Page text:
(I will be speaking in the State of Washington and the State of Oregon this coming weekend.
Saturday June 5, 7pm
Tigard Covenant Church
11321 S.W. Neave St. on Highway 99W
Sunday June 6, 10am
Best Western Hotel Conference Room
16105 SW Pacific Hwy. Tigard Or. 97224)
“I can no longer obey; I have tasted command, and I cannot give it up.”
With the ever increasing economic uncertainty tightening its grip on the throats or pretty much every country in the world, there is a disturbing and somewhat fascinating trend beginning to take shape in my home country of Romania. Recently, it has been reported that more and more individuals, especially of the older persuasion are visiting the grave of the former dictator, and laying flowers and wreaths at his gravesite. When asked what would compel them to do such a thing, or if they had conveniently forgotten that Nicolai Ceausescu was a brutal dictator who had ordered the murder of tens of thousands of people with as much emotional investment as it would have cost him to order breakfast, one of the people spoke up and said, ‘we know he was a dictator, but he was a benevolent dictator!’
Just to set the record straight, there is no such thing as a benevolent dictator! A dictator only feigns benevolence for as long as he can get what he wants, for as long as the people bend to his will and obey without question. When the tables turn however, and the people are not as eager to march like lemmings to their deaths, or do as he commands, the veil of benevolence is ripped off to reveal the truth of what has been beneath the surface all along.
Dictators do not see the people of their nation as those whom they swore to serve, but rather those through whom and by whom they can achieve their desired result, and final outcome. Whether by intimidation, force, treachery, sleight of hand, brow beating, or outright lying, dictators of all shapes and sizes have one goal, and that is making their vision a reality, and fulfilling their objective. Never mind that Ceausescu’s dream was the nightmare of twenty million people, never mind that in order to achieve this dream countless men, women, and children had to die horrible deaths, the cause is what mattered, and we all know you can’t make an omelet without breaking some eggs.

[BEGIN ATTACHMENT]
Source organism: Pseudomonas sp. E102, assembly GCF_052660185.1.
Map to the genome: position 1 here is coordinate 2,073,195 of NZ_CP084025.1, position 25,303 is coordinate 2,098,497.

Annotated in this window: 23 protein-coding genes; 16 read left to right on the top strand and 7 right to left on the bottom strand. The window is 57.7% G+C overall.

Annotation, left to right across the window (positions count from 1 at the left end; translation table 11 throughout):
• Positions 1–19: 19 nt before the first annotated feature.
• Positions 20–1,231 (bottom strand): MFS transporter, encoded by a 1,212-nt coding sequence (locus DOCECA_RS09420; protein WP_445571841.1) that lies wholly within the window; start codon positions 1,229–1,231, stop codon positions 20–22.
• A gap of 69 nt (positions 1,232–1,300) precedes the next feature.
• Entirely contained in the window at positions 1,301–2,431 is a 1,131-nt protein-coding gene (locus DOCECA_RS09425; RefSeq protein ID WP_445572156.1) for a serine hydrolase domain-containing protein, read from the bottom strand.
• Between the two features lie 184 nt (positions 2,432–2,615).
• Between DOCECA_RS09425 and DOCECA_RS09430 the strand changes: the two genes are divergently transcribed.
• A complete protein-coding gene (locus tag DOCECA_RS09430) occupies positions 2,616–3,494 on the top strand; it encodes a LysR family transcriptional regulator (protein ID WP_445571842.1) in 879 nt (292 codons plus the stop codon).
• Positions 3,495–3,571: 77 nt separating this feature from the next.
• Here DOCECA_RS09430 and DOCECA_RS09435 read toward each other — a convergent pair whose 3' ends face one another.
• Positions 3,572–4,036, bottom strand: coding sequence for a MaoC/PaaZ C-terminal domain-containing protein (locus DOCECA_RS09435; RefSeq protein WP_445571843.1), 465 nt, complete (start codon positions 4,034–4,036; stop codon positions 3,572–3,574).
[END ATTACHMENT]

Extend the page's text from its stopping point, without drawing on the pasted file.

Throughout history men have had short memories, or rather selective ones. Men remember what they want to remember, and conveniently forget what they choose to forget. Like Israel of old, marching through the desert, salivating over the garlic and onions back in Egypt conveniently forgot the sweat, the blood, the whips and the chains, it would seem my countrymen are forgetting the brutality, the inhumanity, the fear and the suspicion everyone lived under and are only remembering the crust of bread you would get if you had your paperwork in order and were a member of the right party.
We too quickly forget that nothing tastes as sweet as freedom, and guilt and shame can make even the fullest of stomachs turn. Uncertainty, fear of tomorrow, unrest and chaos always brings out the once and future potential benevolent dictators in any land, and if the people choose with their stomachs rather than with their hearts, with their base interests rather than with their principles, the rise of one or more of these monsters in human form somewhere on the planet is not only highly likely but inevitable.
In desperate times, men do desperate things, and dignity and self-respect become just one more commodity to be traded or sold to the highest bidder. Desperate times are upon us whether we like to acknowledge their presence or not, and the rise of the next benevolent dictator, if only for a season, is perhaps closer than anyone would hazard to think.
With love in Christ,
Michael Boldea Jr.